Last edited: Nov 1, 2012
    kok328 and CallMeVilla like this.
  3. Nov 1, 2012 #3

    kok328

    kok328

    kok328

    Well-Known Member

    Joined:
    Nov 20, 2007
    Messages:
    2,797
    Likes Received:
    264
    yes, the two large black wires coming into the main breaker inside the panel should each have 120VAC to ground and 240VAC between them.
     
  4. Nov 2, 2012 #4

    Wuzzat?

    Wuzzat?

    Wuzzat?

    Well-Known Member Sponsor

    Joined:
    Jan 20, 2010
    Messages:
    2,471
    Likes Received:
    175
    Now it kind of looks like the messenger cable is also the neutral conductor.

    And look at the differences in cable ODs between what goes into the house and what comes from the utility pole. The pole wires must be 1/3rd the diameter of the larger cables on the left. I'd guess the nominal 240 volts must drop quite a bit when all the 240v house appliances are on.

    Here's pics of bolt to bolt fasteners.

    http://www.google.com/imgres?q="thr...=139&tbnw=209&start=0&ndsp=20&ved=1t:429,i:92

    http://www.google.com/imgres?imgurl...IhOTULDaBKnO0QHcroGYBA&ved=0CCoQ9QEwAw&dur=54

    Use a threaded rod going into the house because the length required is probably unknown. The rod should go through roof structural members, not like how they appear to have done it in your photo.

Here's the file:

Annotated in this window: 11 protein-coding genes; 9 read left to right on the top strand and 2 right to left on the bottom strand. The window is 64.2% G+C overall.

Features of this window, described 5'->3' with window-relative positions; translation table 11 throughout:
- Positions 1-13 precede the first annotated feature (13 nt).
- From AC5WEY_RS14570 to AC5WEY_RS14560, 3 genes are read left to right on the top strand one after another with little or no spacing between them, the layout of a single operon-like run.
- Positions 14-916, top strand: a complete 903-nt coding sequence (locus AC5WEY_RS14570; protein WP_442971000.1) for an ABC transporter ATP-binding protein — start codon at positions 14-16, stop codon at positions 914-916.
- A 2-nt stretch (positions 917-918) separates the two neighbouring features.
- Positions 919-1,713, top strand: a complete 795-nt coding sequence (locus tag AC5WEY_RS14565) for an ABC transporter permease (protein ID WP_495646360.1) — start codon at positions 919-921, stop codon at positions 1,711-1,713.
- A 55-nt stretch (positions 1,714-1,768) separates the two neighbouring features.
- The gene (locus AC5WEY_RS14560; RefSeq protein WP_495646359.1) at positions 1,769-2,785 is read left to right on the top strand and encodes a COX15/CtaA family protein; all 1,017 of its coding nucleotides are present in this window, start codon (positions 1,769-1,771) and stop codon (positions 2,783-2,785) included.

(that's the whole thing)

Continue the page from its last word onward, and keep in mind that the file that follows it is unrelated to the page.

Last edited: Nov 2, 2012
  5. Nov 2, 2012 #5

    nealtw

    nealtw

    nealtw

    Contractor retired

    Joined:
    Nov 4, 2010
    Messages:
    24,082
    Likes Received:
    3,174
    I think you will find that is area is 2 ft below the attic space and the missing part was screwed in to sheeting behind the siding and would be better if it was screwed into the stud at the corner of the building. No?
     
  6. Nov 2, 2012 #6

    lleomon38

    lleomon38

    lleomon38

    Member

    Joined:
    Nov 1, 2012
    Messages:
    5
    Likes Received:
    0
    Thanks all

    How much (range/estimate) to hire a electrician contractor for this task?
    And is angie's list good for finding them?

    Does house insurance cover this? From natural storm Sandy......

    Thanks again
     
  7. Nov 2, 2012 #7

    nealtw

    nealtw

    nealtw

    Contractor retired

    Joined:
    Nov 4, 2010
    Messages:
    24,082
    Likes Received:
    3,174
    It likely would not cost as much as your deductable. Good luck finding a contractor right now.